NGA vice chair Colorado Gov. John Hickenlooper and Alabama Gov. Robert Bentley have led the Prescription Drug Abuse Project since September 2012. Throughout the yearlong initiative, seven states — including Alabama, Arkansas, Colorado, Kentucky, New Mexico, Oregon and Virginia — have worked to develop coordinated plans to combat prescription drug abuse.
During the Winter Meeting session, “Battling an Epidemic: State Efforts to Combat Prescription Drug Abuse,” governors released an issue brief detailing lessons learned from the policy academy.
Findings from "Reducing Prescription Drug Abuse: Lessons Learned from an NGA Policy Academy" included:
- Leadership matters;
- Prescribing behavior needs to change;
- Disposal options should be convenient and cost-effective;
- Prescription drug monitoring programs are underused;
- Public education is critical;
- Treatment is essential; and
- Data, metrics and evaluation must drive policy and practice.
“The abuse of prescription drugs continues to be seen in communities across the nation,” Hickenlooper stated. “This initiative helped states develop effective strategies to help decrease the number of individuals who are misusing or abusing prescription drugs and the resulting number of people who are harmed or die.”
“When discussing efforts to fight this problem, we must remember to differentiate between those who are abusing prescription drugs and those who legitimately need these medications,” Gov. Bentley noted.
“HDMA applauds the NGA for addressing our nation’s ongoing prescription drug abuse epidemic by convening a variety of stakeholders — including HDMA — to participate in its Prescription Drug Abuse Reduction Policy Academy," said John Gray, president and CEO of the Healthcare Distribution Management Association. "We … agree that policymakers will need to be mindful of potential unintended consequences that may occur from adopting certain solutions, which may hamper legitimate patient access to medicines. HDMA and the nation’s primary healthcare distributors look forward to working with the NGA and others as it continues this initiative, as we work together to eradicate prescription drug abuse in the United States.”
Because this issue remains a top priority for governors, NGA announced a second round of the initiative to be led by Nevada Gov. Brian Sandoval and Vermont Gov. Peter Shumlin.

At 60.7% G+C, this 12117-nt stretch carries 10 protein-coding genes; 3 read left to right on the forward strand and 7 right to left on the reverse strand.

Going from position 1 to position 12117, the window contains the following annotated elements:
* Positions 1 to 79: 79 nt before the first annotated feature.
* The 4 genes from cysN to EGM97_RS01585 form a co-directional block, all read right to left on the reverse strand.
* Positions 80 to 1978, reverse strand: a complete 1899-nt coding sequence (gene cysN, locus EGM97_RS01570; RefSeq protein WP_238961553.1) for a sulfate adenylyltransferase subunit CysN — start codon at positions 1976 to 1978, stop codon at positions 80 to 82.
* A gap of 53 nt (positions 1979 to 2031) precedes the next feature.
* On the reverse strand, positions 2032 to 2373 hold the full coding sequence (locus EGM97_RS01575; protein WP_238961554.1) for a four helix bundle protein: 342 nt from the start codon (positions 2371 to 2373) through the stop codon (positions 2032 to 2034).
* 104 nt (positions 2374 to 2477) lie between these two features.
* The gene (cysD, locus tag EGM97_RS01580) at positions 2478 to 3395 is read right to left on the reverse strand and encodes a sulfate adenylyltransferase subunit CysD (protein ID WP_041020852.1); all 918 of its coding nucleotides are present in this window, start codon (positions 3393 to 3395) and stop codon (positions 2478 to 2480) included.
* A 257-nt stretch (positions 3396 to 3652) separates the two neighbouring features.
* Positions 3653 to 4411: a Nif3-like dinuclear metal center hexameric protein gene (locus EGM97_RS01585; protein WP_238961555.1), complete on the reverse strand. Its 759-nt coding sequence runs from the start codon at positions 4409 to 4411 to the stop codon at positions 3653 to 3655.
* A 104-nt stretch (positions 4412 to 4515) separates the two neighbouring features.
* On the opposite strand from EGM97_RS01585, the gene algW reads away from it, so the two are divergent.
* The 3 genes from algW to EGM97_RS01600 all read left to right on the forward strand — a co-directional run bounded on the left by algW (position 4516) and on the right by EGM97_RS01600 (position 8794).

Myalept gets FDA approval
SILVER SPRING, Md. — The Food and Drug Administration has approved Myalept (metreleptin for injection) to treat complications of leptin deficiency in patients with congenital generalized or acquired generalized lipodystrophy, which is a condition associated with a lack of fat tissue.
Patients with cogenital generalized lipodystrophy are born with little or no fat tissue, and those patients with acquired generalized lipodystrophy will generally lose fat tissue over time. Patients with both types are prone to develop severe insulin resistance at a young age, which may lead to diabetes that is difficult to manage or very high levels of triglycerides in the blood (hypertriglyceridemia) that may lead to inflammation of the pancreas.
“Myalept is the first approved therapy indicated for treating the complications associated with congenital or acquired generalized lipodystrophy and provides a needed treatment option for patients with this orphan disease,” said Mary Parks, M.D., deputy director of the Office of Drug Evaluation II in the FDA’s Center for Drug Evaluation and Research.
Myalept is available only through the Myalept Risk Evaluation and Mitigation Strategy program due to the risks associated with the development of neutralizing antibodies and lymphoma. Under the REMS program, prescribers must be certified with the program by enrolling in and completing training. Pharmacies must also be certified with REMS and only dispense the drug after receipt of the Myalept REMS Prescription Authorization Form for each new prescription.